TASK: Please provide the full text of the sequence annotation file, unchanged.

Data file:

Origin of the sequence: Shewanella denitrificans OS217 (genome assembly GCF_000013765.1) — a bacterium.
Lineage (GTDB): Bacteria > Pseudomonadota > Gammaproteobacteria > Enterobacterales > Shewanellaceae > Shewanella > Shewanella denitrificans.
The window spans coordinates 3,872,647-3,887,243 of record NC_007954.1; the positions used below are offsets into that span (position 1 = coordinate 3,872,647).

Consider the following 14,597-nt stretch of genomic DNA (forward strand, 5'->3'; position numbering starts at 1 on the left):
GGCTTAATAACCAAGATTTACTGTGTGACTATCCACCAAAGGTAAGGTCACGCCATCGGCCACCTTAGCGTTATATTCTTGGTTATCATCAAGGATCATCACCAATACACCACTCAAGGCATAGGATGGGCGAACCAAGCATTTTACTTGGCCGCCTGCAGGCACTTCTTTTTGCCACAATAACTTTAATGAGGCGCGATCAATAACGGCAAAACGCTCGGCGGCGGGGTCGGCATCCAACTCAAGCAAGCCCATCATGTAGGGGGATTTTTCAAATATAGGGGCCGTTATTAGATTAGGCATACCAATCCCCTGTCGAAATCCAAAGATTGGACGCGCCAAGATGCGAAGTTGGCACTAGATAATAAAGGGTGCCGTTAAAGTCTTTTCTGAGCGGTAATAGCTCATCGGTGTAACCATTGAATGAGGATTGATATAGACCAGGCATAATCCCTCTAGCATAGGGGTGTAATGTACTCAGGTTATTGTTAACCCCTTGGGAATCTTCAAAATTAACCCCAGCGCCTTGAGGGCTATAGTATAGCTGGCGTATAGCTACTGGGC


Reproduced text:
Origin of the sequence: Shewanella denitrificans OS217 (genome assembly GCF_000013765.1) — a bacterium.
Lineage (GTDB): Bacteria > Pseudomonadota > Gammaproteobacteria > Enterobacterales > Shewanellaceae > Shewanella > Shewanella denitrificans.
The window spans coordinates 3,872,647-3,887,243 of record NC_007954.1; the positions used below are offsets into that span (position 1 = coordinate 3,872,647).

Consider the following 14,597-nt stretch of genomic DNA (forward strand, 5'->3'; position numbering starts at 1 on the left):
GGCTTAATAACCAAGATTTACTGTGTGACTATCCACCAAAGGTAAGGTCACGCCATCGGCCACCTTAGCGTTATATTCTTGGTTATCATCAAGGATCATCACCAATACACCACTCAAGGCATAGGATGGGCGAACCAAGCATTTTACTTGGCCGCCTGCAGGCACTTCTTTTTGCCACAATAACTTTAATGAGGCGCGATCAATAACGGCAAAACGCTCGGCGGCGGGGTCGGCATCCAACTCAAGCAAGCCCATCATGTAGGGGGATTTTTCAAATATAGGGGCCGTTATTAGATTAGGCATACCAATCCCCTGTCGAAATCCAAAGATTGGACGCGCCAAGATGCGAAGTTGGCACTAGATAATAAAGGGTGCCGTTAAAGTCTTTTCTGAGCGGTAATAGCTCATCGGTGTAACCATTGAATGAGGATTGATATAGACCAGGCATAATCCCTCTAGCATAGGGGTGTAATGTACTCAGGTTATTGTTAACCCCTTGGGAATCTTCAAAATTAACCCCAGCGCCTTGAGGGCTATAGTATAGCTGGCGTATAGCTACTGGGC